About Renault
Renault was created in France over 110 years ago and has been active on international markets ever since. It designs, develops, manufactures and sells a broad range of vehicles through a network of 350 industrial and commercial sites in 118 countries. Its full range of electric vehicles accessible to all is the standard-bearer of its environmental commitment. The Group is aiming for leadership in CO2 emissions thanks to its zero emission in use product line and new generation of combustion engines. The average emissions of its European product range will drop from 137 g/km in 2010 to 120g/km in 2013 and below 100g/km in 2016. Today's Renault features innovation for all, top-quality products and services and a new design philosophy.

The company continues to pursue its strategy of profitable growth with its associated brands, Dacia and Renault Samsung Motors. The Renault group employs 128,000 people worldwide, reported net revenues of €42,628 million in 2011 and sold more than 2.7 million vehicles in 2011.

Qualcomm is a trademark of Qualcomm Incorporated, registered in the United States and other countries. Qualcomm Halo is a trademark of Qualcomm Incorporated. All other trademarks are the property of their respective owners.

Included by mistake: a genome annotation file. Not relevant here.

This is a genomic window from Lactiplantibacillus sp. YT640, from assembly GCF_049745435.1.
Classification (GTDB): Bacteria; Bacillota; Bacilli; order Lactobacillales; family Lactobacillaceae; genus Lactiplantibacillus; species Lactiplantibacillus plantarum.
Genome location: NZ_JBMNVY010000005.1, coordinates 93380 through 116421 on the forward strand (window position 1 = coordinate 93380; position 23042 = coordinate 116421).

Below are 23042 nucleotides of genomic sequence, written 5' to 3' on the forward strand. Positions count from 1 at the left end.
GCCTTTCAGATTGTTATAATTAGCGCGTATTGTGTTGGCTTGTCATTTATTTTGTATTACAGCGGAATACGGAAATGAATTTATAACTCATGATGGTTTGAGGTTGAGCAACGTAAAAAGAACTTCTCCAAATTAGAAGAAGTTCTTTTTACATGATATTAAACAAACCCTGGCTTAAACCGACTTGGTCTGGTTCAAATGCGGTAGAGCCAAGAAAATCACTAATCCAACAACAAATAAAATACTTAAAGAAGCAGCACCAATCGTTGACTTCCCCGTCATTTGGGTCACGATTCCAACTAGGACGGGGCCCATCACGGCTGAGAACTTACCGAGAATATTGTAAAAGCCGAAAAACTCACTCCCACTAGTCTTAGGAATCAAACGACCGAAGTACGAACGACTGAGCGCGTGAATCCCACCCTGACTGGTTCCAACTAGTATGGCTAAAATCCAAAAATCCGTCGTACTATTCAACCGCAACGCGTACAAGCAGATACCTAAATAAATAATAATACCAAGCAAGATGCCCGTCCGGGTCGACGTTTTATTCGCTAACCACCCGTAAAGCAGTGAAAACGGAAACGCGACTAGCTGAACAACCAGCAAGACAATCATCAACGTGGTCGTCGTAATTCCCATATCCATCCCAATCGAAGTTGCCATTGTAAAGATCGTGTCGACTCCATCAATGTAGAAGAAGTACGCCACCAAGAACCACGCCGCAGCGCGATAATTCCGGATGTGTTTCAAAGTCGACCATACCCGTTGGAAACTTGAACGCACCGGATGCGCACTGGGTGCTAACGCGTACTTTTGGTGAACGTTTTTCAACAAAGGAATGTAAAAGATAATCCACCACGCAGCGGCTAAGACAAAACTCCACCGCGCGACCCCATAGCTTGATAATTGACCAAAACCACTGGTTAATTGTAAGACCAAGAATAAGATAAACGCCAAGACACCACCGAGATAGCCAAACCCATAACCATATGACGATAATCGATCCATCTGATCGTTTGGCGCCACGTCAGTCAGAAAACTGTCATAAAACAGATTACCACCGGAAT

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    • 1 Second Ago
  • 13 Comments
      Marcopolo
      • 2 Years Ago
      @ krisztiant I used to be a lonely voice in favour of wireless charging. Criticism ranged between being immoral ( too decadent and unnecessary ) to inefficient and dangerous. The more simple and idiot-proof you can make a product to operate, the easier the product is to market. The concept of deep charging and battery management regimes, alarms the average motorist, who expect the inboard computer to take care of all an EV's operations, including charging. Wireless charging combines convenience and security. Joeviocoe points out that initially it will be more expensive. Automatic transmissions were also more expensive when introduced by GM in the 1940 Oldsmobile, but since then automatics have become the dominant choice of technology for US car buyers.
        • 2 Years Ago
        @Marcopolo
        Marco, "Joeviocoe points out that initially it [wireless charging] will be more expensive. " If for some strange reason we would even take into consideration Joevioco's "logic" (please notice the quotation marks ön the word "logic"), then this follows from his great idea: As BEVs "initially will be more expensive" than ICEs, we shouldn't use BEVs ever. Conclusion: 'fanbois' never ever use logic, therefore, reasonable people just have to ignore them, as if you argue with them, it just makes them even more furiously defend their famed "logic". #justignorefanbois
          • 2 Years Ago